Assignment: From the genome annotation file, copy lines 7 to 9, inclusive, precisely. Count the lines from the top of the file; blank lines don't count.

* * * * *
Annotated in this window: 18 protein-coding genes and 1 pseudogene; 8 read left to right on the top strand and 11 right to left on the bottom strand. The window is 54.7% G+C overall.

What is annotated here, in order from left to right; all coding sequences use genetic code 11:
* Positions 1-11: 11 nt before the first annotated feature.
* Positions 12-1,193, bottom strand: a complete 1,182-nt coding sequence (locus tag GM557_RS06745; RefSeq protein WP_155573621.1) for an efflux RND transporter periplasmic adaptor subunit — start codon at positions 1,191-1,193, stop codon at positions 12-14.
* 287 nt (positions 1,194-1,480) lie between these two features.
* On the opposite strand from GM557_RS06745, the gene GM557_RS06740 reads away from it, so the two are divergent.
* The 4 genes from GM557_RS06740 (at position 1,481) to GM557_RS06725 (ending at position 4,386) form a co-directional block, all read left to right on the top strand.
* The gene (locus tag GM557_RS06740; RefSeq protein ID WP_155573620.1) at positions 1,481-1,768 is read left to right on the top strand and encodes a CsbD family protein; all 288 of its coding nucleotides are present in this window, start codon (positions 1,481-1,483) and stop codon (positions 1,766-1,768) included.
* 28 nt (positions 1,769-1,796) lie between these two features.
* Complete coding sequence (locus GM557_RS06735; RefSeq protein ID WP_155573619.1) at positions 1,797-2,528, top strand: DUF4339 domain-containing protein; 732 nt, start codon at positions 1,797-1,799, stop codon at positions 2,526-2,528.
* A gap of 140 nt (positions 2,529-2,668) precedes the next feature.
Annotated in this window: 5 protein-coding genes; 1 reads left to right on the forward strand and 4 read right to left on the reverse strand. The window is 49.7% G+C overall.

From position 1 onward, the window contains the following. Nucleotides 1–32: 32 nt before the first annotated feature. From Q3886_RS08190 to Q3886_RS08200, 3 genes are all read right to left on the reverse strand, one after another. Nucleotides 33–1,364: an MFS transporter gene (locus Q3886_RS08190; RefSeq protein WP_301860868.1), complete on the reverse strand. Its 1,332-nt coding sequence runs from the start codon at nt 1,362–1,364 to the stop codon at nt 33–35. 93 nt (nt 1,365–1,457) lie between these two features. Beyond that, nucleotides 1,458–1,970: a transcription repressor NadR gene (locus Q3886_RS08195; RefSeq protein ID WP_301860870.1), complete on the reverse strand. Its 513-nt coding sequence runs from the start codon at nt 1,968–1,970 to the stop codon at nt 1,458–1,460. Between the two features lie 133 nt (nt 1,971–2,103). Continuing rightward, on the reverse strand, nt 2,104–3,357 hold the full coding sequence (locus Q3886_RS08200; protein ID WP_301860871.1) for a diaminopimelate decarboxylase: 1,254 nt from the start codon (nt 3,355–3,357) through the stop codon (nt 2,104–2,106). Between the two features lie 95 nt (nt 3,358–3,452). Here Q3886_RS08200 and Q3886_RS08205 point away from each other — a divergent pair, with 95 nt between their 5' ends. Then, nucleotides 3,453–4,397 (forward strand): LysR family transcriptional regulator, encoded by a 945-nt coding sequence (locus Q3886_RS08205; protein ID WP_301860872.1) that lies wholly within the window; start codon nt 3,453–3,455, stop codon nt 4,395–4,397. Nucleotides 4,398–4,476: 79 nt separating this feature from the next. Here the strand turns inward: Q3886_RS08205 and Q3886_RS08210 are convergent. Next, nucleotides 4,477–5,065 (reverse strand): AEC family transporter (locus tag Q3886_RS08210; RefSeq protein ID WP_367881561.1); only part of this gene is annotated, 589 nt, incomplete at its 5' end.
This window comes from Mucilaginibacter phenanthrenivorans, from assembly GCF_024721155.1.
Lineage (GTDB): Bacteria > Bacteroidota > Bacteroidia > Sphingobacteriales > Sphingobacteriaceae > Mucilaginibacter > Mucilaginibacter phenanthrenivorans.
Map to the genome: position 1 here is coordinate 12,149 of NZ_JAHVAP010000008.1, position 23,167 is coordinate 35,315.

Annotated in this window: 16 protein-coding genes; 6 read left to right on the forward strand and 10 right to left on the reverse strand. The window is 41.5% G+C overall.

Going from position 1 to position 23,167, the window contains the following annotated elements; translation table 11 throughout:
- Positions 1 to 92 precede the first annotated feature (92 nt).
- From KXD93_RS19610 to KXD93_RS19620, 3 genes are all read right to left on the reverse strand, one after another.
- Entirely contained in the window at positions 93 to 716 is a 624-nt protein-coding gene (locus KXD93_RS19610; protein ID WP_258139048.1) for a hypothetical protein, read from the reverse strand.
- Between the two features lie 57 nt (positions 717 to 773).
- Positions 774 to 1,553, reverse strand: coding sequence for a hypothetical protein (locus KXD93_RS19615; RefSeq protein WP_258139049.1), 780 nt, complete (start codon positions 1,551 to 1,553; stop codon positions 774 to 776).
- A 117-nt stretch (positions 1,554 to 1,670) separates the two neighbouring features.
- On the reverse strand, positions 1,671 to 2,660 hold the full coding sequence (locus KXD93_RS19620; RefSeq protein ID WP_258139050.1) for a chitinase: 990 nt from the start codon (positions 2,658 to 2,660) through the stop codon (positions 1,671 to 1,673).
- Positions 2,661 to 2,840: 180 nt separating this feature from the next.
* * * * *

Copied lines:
* The 4 genes from GM557_RS06740 (at position 1,481) to GM557_RS06725 (ending at position 4,386) form a co-directional block, all read left to right on the top strand.
* The gene (locus tag GM557_RS06740; RefSeq protein ID WP_155573620.1) at positions 1,481-1,768 is read left to right on the top strand and encodes a CsbD family protein; all 288 of its coding nucleotides are present in this window, start codon (positions 1,481-1,483) and stop codon (positions 1,766-1,768) included.
* 28 nt (positions 1,769-1,796) lie between these two features.